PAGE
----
*See correction at end of this post.
A throwaway line in Claudio Sanchez’s recent 6 Education Stories To Watch In 2016 generated a bit of behind the scenes discussion over the past couple of days.
In the segment, the veteran NPR education reporter recaps the recent past and makes a half dozen predictions – among them that the controversy over Common Core state standards will lessen in 2016:
“States will continue their efforts to re-brand or rename the standards, while for the most part following them. Despite the political controversy, the push for high academic standards will continue, and we’ll see little of the “race to the bottom” that happened under NCLB.”
What caught my eye at first was the prediction. I’m not so sure that the Common Core controversy is going away as soon or as dramatically as Sanchez seems to think.
But it was the “race to the bottom” line about NCLB that proved most interesting to consider, given that it’s not a prediction for the future but something that can in theory be verified.
Sanchez is far from the first person to claim that there was a race to the bottom under NCLB, usually meaning that states lowered their expectations on standardized testing in order to improve their proficiency rates on annual report cards.
Recently-departed EdSec Arne Duncan was one of the main proponents of this argument.
Peter Elkind’s new Fortune magazine article on Common Core notes that “To bring themselves closer to 100%, many states simply lowered the score needed to pass their tests.”
But it’s not at all clear that this is what actually happened during the years following the passage of NCLB in 2002 — or that NCLB was to blame.
A 2009 NYT story by Sam Dillon reported one studying showing that some states lowered their standards – but most did not.
Fifteen states lowered one or more standards. Ten of them (including Duncan’s home state) lowered both math and reading.
Eight states raised one or more standard.
In 2012, the Fordham Institute described the trend as more of a “walk to the middle” than a “race to the bottom.”
Even Duncan, a big favorite of blaming NCLB for states lowering standards, had reined in the critique by last spring, when during an MSNBC appearance he said that only about 20 states had taken that route
So what’s going on, then?
The first and most obvious answer is that the “race to the bottom” line has gotten repeated so much that it’s presumed to be true. It’s simple, and convenient for critics of both NCLB specifically (like Duncan) and standardized testing in general (say, Diane Ravitch in her current iteration).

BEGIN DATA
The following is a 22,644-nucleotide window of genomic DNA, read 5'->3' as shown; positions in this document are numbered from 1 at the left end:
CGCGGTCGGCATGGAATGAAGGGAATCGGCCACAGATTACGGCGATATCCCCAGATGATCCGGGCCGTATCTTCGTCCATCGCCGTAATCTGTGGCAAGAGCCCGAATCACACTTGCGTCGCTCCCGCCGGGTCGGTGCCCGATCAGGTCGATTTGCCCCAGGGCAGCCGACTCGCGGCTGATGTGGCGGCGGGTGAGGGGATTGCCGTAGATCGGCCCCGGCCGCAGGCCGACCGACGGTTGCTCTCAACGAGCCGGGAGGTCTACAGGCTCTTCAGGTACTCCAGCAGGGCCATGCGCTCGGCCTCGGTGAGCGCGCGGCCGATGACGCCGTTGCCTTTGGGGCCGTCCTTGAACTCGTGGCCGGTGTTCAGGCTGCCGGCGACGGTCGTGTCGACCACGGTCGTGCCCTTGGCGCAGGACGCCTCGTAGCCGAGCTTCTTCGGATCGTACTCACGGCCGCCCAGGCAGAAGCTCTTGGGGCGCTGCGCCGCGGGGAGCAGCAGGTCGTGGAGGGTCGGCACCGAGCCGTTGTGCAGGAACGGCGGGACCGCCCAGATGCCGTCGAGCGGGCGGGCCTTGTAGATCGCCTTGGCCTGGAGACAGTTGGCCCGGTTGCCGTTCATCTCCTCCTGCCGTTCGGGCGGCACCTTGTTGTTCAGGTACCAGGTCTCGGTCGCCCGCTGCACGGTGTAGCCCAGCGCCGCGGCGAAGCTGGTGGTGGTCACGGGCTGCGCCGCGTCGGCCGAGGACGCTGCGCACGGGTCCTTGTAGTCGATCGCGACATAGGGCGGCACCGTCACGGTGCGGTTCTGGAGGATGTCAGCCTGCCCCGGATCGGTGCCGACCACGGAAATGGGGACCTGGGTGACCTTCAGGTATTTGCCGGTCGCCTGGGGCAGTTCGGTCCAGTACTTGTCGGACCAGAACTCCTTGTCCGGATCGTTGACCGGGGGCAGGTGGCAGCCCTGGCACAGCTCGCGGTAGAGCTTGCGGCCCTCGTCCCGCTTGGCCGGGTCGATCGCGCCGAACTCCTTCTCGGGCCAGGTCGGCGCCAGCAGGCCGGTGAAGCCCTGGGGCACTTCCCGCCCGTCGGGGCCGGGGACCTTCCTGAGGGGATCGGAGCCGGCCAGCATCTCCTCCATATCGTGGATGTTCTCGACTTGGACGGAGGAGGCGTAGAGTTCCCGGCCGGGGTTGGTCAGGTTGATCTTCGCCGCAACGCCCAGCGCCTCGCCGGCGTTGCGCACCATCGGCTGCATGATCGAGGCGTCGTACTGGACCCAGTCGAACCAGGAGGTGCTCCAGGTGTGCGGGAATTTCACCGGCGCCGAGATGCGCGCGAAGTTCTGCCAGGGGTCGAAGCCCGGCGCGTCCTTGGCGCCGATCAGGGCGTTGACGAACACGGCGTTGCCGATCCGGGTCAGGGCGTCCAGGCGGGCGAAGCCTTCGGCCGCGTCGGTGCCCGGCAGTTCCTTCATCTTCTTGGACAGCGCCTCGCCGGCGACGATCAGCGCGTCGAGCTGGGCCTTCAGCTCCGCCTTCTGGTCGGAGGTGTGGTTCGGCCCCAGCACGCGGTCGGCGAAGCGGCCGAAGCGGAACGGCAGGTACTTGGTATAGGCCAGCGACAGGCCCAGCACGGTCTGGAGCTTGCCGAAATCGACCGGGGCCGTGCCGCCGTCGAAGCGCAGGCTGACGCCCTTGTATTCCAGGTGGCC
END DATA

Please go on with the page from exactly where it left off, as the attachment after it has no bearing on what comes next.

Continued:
If so, Sanchez is guilty of nothing more – or less – than passing along a line that’s widely considered to be true without checking.
Another possibility is that two different ideas – lowering proficiency requirements and moving away from open-ended test items – have gotten conflated.
Some states lowered the “cut scores” required to pass tests, and others went from written response kinds of essay questions to multiple choice bubble tests.
This is an argument put forth by the Alliance for Excellent Education’s Bob Rothman: “States also lowered standards when they went to low-level tests, as most states did under NCLB.” Rothman cites a RAND study showing that “only 2 percent of math items and 20 percent of ELA items on state tests measured higher-level abilities.”
The form of the test and the rigor of the test items aren’t necessarily the same. And the number of test responses required to be considered passing is another thing. NCLB supporters like DFER’s Charlie Barone and former Bush Administration education guru Sandy Kress question Rothman’s take on the situation.
But it’s not hard to see how a move to bubble-in responses in some states, plus a dozen or so states making tests easier, would create the impression that states were racing to the bottom – even if the majority of states aren’t making the same moves.
A third possible explanation is that observers are confounding what states did in response to the 2002 NCLB law with what they did in response to so-called NCLB “waivers” that the Obama administration gave out more recently. A 2012 EdWeek story about the impact of the NCLB waivers noted that “only eight [of 34] states set the same targets for all students” under their waiver plans.
Asked about the issue, Sanchez responded that his remarks were based on research from pro-standards outfits like Achieve and Alliance for Excellent Education showing that most states did little or nothing to raise standards or adopt rigorous tests in response to NCLB, as well as his own interviews with state and district school officials who said that NCLB was going to cause them to water things down.
What makes the question important rather than academic is that it reminds education journalists to pay close attention to avoid repeating easy catch phrases that might be bandied about over current education efforts — Common Core, ESSA implementation. Once they become commonplace, observations like “race to the bottom” become extremely hard to stamp out.
*CORRECTION: Three states (CT, KY, &MS) did not go to 100 percent multiple choice, as originally written and attributed to Rothman.